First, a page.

John Carbray's dream - indoor soccer in Washington - comes true tonight at 8 p.m. when the Washington Diplomats open their indoor schedule at the D.C. Armory against the Fort Lauderdale Strikers.

Carbray, the Diplomats' general manager, has lobbied heavily for indoor soccer and decided to go ahead with a nine-game schedule even after only five teams in the North American Soccer League agreed to participate.

With eight of the nine games at home Carbray will be as interested in what takes place in the stands as on the field.

Tonight's debut will be against the team that compiled the best record in the league last summer. The Strikers finished 19-7 to win the league's Eastern Division after being picked for last in preseason. The Dips occupied that spot.

Gordon Banks, the 38-year-old goal-keeper who came out of a four-year retirement trolead the Strikers last summer, is the backbone of the team. Even though goalies are expected to give up more scores indoors, the battle between Banks and Washington goalie Eric Martin will be important.

It will be especially important for the Dips since many of their top scorers are not here. Alan green and Bobby Stokes, their Nos. 1 and 2 scorers last season, are playing in England.

The man expected to fill that gap is Mike Stojanovic the outstanding forward of the Rochester Lancers. Stojanovic will play indoors for the Dips but will rejoin Rochester for outdoor play.

Team captain Gary Darrell and defenders Roy Willner, Alex Pringle and Jim Steele are the only startees from last summer's team playing indoors.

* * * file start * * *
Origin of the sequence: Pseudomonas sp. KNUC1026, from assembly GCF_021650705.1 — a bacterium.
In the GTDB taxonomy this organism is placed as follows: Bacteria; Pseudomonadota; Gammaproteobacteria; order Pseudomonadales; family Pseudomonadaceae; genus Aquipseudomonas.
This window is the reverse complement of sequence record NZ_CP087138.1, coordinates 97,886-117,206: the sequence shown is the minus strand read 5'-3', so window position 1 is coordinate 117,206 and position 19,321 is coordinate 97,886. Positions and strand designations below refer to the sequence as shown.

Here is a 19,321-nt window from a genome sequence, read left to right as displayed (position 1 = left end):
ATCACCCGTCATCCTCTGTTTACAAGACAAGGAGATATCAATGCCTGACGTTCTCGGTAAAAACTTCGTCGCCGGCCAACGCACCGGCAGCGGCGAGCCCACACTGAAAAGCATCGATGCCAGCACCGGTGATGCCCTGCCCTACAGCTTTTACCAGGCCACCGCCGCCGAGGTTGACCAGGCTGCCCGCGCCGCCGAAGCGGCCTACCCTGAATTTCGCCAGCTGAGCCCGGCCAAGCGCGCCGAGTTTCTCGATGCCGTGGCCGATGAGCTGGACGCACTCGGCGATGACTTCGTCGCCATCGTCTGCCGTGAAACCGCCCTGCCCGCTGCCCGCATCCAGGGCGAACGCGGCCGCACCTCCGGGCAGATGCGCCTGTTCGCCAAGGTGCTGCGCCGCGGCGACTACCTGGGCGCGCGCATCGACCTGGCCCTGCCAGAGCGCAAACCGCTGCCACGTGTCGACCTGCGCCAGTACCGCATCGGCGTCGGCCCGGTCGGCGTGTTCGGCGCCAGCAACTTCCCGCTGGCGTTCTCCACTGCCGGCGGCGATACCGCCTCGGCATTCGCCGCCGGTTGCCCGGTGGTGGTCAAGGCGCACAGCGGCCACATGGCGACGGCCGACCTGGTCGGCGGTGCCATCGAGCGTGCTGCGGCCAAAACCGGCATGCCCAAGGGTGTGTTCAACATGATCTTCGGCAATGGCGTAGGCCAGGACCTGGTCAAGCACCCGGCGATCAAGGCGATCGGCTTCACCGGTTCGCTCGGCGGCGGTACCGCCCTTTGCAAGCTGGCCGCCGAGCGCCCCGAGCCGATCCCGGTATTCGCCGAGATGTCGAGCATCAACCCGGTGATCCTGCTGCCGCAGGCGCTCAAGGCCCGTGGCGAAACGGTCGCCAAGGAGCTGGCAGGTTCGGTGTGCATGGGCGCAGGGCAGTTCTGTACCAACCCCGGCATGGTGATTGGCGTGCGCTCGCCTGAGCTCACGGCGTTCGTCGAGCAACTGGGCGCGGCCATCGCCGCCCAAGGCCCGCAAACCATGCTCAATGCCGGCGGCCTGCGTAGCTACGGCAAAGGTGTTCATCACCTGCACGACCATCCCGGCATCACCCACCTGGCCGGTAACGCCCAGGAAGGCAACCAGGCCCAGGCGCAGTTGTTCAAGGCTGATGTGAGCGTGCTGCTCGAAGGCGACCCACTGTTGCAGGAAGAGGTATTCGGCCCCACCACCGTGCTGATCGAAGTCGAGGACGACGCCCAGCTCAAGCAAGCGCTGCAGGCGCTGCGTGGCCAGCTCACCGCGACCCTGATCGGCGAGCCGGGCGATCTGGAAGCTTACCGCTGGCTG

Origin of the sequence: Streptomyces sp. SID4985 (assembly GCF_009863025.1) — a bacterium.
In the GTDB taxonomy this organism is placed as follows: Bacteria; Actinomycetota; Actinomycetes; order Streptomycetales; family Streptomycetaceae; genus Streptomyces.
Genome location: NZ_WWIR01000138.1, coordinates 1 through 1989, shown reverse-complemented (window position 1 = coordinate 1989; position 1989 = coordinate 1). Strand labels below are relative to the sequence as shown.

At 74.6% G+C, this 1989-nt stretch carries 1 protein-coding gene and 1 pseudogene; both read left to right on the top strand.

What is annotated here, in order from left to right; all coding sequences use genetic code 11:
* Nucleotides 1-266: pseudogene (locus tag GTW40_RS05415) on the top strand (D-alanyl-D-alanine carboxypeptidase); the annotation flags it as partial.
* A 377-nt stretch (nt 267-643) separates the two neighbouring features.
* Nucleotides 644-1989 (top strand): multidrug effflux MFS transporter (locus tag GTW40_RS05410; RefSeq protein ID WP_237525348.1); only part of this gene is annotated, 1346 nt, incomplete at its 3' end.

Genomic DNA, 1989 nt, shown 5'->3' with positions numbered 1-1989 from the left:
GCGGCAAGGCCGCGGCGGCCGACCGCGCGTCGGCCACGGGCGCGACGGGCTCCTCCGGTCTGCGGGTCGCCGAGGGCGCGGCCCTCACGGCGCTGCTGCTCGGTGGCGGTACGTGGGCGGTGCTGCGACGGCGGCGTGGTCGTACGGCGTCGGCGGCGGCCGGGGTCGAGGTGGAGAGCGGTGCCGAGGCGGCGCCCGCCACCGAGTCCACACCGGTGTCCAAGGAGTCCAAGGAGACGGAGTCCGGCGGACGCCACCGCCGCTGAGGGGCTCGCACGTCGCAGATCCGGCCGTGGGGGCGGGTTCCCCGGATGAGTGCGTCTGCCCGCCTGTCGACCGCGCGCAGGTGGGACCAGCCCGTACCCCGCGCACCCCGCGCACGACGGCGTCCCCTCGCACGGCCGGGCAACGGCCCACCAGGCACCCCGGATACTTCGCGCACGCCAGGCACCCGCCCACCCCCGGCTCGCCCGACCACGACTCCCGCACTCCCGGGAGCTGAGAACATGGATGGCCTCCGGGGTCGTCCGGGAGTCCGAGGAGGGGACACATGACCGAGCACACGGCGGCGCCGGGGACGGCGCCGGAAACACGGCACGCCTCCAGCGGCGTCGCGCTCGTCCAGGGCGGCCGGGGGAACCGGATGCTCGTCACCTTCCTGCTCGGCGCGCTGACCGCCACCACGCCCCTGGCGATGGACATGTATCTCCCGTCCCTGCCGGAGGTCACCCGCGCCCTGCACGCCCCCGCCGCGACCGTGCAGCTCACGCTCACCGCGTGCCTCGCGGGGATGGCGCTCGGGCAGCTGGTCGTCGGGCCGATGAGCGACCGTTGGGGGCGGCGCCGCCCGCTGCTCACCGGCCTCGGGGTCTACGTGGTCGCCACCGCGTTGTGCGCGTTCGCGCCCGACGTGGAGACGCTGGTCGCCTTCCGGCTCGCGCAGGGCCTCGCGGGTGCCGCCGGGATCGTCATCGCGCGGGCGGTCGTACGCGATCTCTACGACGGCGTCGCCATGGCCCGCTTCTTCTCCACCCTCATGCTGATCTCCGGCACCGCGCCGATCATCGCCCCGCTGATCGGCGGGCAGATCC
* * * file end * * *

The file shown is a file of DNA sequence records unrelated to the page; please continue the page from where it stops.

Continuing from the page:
Tonight's game will also mark the Washington coaching debut of Gordon Bradley. Because of other Armory commitment, Bradley has had only one practice on the indoor surface with his new team.

"You can't really talk strategy when you've only practiced once indoors," Bradley said. "But the indoor game is one where your soccer skills are tested because fo the confined area. One thing you don't want to do is change your habits from outdoors."

The attendance tonight and Sunday, when the teams meet again at 3 p.m., willbe as great a concern to the Dips as the outcome of the contests. Carbray has said the club must draw 5,000 fans a game to break even and the team has promoted the indoor season heavily in recent weeks.

The Strikers beat the Dips twice outdoors last summer, both times by 1-0, and even though they are also missing some players, the Dips' performances against them may give Bradley more of an idea whiuch players he wants to keep around for the outdoor season.

There is nothing on the line tongiht, but Carbray may be worried, anyway. The number of people in the stands will go a long way towards determining whether or not his dream becomes a nightmare.